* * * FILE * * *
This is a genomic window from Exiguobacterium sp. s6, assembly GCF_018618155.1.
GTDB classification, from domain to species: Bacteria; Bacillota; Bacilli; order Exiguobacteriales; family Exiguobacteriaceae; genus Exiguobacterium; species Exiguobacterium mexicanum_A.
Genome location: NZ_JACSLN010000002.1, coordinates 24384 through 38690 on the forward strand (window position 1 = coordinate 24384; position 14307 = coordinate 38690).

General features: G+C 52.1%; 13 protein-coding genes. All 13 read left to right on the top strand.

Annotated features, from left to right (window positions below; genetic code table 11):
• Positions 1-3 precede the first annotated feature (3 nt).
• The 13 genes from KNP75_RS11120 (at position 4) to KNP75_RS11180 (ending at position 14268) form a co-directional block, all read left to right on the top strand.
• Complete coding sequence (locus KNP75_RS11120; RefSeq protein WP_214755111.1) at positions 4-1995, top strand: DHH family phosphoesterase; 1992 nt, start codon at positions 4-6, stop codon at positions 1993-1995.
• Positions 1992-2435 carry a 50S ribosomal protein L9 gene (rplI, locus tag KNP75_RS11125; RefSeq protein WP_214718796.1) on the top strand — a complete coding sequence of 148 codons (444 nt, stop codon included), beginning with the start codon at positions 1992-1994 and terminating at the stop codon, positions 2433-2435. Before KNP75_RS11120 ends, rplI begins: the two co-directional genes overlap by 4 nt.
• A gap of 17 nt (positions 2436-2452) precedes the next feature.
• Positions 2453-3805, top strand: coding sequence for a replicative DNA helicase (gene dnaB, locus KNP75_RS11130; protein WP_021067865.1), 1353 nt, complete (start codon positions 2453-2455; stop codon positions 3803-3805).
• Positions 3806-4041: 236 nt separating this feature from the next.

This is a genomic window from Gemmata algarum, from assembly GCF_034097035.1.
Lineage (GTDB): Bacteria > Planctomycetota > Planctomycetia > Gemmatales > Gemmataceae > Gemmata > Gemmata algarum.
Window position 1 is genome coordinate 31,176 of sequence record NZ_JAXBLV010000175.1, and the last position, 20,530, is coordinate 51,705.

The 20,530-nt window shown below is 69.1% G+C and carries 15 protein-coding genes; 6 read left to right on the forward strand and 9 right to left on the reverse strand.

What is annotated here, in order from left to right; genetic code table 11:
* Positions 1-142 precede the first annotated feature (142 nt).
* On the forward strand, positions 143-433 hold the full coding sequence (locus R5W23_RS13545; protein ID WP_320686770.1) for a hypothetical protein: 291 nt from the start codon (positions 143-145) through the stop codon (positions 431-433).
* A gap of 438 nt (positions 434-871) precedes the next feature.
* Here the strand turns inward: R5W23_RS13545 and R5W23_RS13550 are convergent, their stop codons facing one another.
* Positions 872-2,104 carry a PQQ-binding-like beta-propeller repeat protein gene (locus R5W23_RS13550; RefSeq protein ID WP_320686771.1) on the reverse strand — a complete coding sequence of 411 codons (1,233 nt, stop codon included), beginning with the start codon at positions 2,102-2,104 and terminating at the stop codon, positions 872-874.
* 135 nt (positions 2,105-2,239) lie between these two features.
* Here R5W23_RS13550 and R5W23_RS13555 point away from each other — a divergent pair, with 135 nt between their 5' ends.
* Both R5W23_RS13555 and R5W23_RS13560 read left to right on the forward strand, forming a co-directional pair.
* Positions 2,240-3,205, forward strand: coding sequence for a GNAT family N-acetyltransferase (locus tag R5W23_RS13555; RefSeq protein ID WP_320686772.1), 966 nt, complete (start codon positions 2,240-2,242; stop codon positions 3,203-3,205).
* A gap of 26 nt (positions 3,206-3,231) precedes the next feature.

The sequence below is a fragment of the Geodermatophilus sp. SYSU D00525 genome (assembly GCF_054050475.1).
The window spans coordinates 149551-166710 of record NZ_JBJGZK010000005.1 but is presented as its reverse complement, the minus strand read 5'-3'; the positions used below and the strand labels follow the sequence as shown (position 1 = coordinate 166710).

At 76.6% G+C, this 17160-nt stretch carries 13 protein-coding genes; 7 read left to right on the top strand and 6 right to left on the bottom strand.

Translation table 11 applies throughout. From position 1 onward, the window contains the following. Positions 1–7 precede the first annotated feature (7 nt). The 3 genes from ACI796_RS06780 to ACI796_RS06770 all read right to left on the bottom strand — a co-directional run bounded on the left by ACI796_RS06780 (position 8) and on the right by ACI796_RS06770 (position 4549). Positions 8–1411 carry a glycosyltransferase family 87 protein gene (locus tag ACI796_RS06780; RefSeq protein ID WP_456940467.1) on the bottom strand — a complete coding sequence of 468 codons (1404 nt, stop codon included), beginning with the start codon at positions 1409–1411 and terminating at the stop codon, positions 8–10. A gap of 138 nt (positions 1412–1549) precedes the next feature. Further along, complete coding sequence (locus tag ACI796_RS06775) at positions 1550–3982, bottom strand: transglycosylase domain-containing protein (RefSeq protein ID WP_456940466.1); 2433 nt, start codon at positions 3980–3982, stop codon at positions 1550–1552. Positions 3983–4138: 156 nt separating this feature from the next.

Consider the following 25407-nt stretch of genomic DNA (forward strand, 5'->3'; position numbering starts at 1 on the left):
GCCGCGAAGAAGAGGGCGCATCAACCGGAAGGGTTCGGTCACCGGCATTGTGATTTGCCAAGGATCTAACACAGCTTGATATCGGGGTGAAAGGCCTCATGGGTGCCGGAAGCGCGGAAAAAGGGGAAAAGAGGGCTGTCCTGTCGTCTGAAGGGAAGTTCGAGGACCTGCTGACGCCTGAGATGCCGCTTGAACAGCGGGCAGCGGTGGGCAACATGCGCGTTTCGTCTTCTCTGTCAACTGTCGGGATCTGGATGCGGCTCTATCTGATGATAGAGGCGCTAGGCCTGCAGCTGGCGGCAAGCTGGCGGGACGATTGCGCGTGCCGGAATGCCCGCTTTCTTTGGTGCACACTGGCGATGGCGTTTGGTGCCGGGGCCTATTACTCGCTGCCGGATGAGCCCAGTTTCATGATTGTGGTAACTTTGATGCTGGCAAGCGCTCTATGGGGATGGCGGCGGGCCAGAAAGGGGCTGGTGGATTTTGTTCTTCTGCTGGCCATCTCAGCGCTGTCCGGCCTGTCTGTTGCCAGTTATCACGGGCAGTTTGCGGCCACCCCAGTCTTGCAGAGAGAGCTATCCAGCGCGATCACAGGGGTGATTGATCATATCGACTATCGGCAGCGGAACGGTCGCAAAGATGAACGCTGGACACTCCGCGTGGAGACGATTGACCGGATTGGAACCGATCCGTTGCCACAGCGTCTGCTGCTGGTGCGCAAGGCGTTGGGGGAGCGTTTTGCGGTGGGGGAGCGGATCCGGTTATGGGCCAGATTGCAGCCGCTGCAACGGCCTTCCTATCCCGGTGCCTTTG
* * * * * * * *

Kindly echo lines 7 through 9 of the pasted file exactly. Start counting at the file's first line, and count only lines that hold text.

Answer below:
• The 13 genes from KNP75_RS11120 (at position 4) to KNP75_RS11180 (ending at position 14268) form a co-directional block, all read left to right on the top strand.
• Complete coding sequence (locus KNP75_RS11120; RefSeq protein WP_214755111.1) at positions 4-1995, top strand: DHH family phosphoesterase; 1992 nt, start codon at positions 4-6, stop codon at positions 1993-1995.
• Positions 1992-2435 carry a 50S ribosomal protein L9 gene (rplI, locus tag KNP75_RS11125; RefSeq protein WP_214718796.1) on the top strand — a complete coding sequence of 148 codons (444 nt, stop codon included), beginning with the start codon at positions 1992-1994 and terminating at the stop codon, positions 2433-2435. Before KNP75_RS11120 ends, rplI begins: the two co-directional genes overlap by 4 nt.